Review of Anne Boud’hors, Le canon 8 de Chénouté : d’après le manuscrit Ifao Copte 2 et les fragments complémentaires

Shedet. 2015;2(1):87-88

 

Journal Homepage

Journal Title: Shedet

ISSN: 2356-8704 (Print); 2536-9954 (Online)

Publisher: FACULTY OF ARCHAEOLOGY, FAYOUM UNIVERSITY

Society/Institution: Fayoum University

LCC Subject Category: Auxiliary sciences of history: Archaeology

Country of publisher: Egypt

Language of fulltext: English

Full-text formats available: PDF, HTML

 

AUTHORS

Esther GAREL (Institut für Kulturgeschichte der Antike, Vienna (Austria))

EDITORIAL INFORMATION

Double blind peer review

Editorial Board

Instructions for authors

Time From Submission to Publication: 12 weeks

 

Abstract | Full Text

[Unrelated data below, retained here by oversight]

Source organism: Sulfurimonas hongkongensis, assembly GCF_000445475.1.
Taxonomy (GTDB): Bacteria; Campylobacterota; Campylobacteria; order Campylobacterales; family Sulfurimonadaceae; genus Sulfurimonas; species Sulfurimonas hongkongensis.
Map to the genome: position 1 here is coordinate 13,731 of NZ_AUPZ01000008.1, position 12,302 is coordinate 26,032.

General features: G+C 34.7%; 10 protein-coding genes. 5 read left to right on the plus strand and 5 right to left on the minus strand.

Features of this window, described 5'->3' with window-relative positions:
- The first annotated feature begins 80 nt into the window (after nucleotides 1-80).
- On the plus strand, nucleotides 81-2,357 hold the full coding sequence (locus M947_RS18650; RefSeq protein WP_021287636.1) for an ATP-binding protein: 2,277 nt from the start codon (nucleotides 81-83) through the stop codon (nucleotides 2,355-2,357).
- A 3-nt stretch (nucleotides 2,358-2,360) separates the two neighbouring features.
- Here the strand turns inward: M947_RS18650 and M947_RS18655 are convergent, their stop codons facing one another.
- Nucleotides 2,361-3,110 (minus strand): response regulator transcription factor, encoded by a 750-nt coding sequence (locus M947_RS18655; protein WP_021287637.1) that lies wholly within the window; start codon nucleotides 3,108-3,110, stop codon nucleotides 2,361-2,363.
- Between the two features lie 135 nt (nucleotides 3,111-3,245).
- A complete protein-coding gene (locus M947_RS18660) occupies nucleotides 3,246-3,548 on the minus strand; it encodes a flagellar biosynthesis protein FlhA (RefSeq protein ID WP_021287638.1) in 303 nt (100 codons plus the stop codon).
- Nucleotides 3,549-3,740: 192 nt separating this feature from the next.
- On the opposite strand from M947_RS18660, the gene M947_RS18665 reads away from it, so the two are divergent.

The writings of Shenute who was between about 385 and 465 the head of a monastery in Upper Egypt, known as the ‘White Monastery’ or ‘Monastery of Shenute’, have been massively revealed when the remains of the monastery’s library were discovered in the 1880s. The few hundred manuscripts kept in this library were quickly cut up and dismantled and are now scattered in collections worldwide, often in a very fragmentary state. Copies of Shenute’s works (about one hundred) have known the same fate. Stephen Emmel has shown how these works were structured1 : eight volumes of Discourses (in Coptic ⲗⲟⲅⲟⲥ) addressed to various people, and nine volumes of Canons (ⲕⲁⲛⲱⲛ) intended for monastic communities, and a correspondence. The most complete witness of volume 8 of Shenute’s Canons is kept, for its most part, in the IFAO (French Institute of Oriental Archaeology) in Cairo, and known as « Ifaocopte 2 ». It belonged to the library of the White Monastery. A few other fragments are now in the French National Library in Paris, the National Library of Naples and the British Library in London. Manuscript known as IfaoCopte 2 is the best kept witness of the collections of sermons by Shenute and maybe even of all the manuscripts that once belonged to the library of the White Monastery (128 leaves out of 160 are preserved). It is the critical edition and translation of this manuscript that Anne Boud’hors offers in this book.